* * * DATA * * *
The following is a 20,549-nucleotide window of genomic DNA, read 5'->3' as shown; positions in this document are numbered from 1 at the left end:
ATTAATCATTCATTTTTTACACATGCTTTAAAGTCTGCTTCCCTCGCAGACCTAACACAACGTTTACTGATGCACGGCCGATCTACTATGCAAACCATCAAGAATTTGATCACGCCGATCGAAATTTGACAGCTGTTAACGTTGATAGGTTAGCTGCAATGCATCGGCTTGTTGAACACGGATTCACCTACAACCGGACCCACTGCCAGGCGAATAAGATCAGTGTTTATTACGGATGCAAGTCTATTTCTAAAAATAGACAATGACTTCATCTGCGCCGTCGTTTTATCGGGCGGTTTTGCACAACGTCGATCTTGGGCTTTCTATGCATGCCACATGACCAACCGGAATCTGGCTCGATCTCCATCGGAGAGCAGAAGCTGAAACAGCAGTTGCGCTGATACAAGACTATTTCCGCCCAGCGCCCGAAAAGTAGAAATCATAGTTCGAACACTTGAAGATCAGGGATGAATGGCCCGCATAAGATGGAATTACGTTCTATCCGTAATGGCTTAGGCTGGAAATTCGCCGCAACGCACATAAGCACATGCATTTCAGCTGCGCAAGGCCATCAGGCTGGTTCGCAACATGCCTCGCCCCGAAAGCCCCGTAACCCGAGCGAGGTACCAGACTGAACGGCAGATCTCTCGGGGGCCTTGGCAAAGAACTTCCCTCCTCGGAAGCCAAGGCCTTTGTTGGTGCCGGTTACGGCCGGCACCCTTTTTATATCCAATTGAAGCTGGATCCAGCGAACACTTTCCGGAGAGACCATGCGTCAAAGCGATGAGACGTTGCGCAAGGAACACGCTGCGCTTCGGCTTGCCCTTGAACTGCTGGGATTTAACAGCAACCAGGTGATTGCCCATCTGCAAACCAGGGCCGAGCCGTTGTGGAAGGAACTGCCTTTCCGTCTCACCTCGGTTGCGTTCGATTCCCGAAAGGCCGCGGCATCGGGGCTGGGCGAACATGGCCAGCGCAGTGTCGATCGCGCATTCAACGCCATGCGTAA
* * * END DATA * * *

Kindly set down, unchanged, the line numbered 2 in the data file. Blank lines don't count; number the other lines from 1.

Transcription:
ATTAATCATTCATTTTTTACACATGCTTTAAAGTCTGCTTCCCTCGCAGACCTAACACAACGTTTACTGATGCACGGCCGATCTACTATGCAAACCATCAAGAATTTGATCACGCCGATCGAAATTTGACAGCTGTTAACGTTGATAGGTTAGCTGCAATGCATCGGCTTGTTGAACACGGATTCACCTACAACCGGACCCACTGCCAGGCGAATAAGATCAGTGTTTATTACGGATGCAAGTCTATTTCTAAAAATAGACAATGACTTCATCTGCGCCGTCGTTTTATCGGGCGGTTTTGCACAACGTCGATCTTGGGCTTTCTATGCATGCCACATGACCAACCGGAATCTGGCTCGATCTCCATCGGAGAGCAGAAGCTGAAACAGCAGTTGCGCTGATACAAGACTATTTCCGCCCAGCGCCCGAAAAGTAGAAATCATAGTTCGAACACTTGAAGATCAGGGATGAATGGCCCGCATAAGATGGAATTACGTTCTATCCGTAATGGCTTAGGCTGGAAATTCGCCGCAACGCACATAAGCACATGCATTTCAGCTGCGCAAGGCCATCAGGCTGGTTCGCAACATGCCTCGCCCCGAAAGCCCCGTAACCCGAGCGAGGTACCAGACTGAACGGCAGATCTCTCGGGGGCCTTGGCAAAGAACTTCCCTCCTCGGAAGCCAAGGCCTTTGTTGGTGCCGGTTACGGCCGGCACCCTTTTTATATCCAATTGAAGCTGGATCCAGCGAACACTTTCCGGAGAGACCATGCGTCAAAGCGATGAGACGTTGCGCAAGGAACACGCTGCGCTTCGGCTTGCCCTTGAACTGCTGGGATTTAACAGCAACCAGGTGATTGCCCATCTGCAAACCAGGGCCGAGCCGTTGTGGAAGGAACTGCCTTTCCGTCTCACCTCGGTTGCGTTCGATTCCCGAAAGGCCGCGGCATCGGGGCTGGGCGAACATGGCCAGCGCAGTGTCGATCGCGCATTCAACGCCATGCGTAA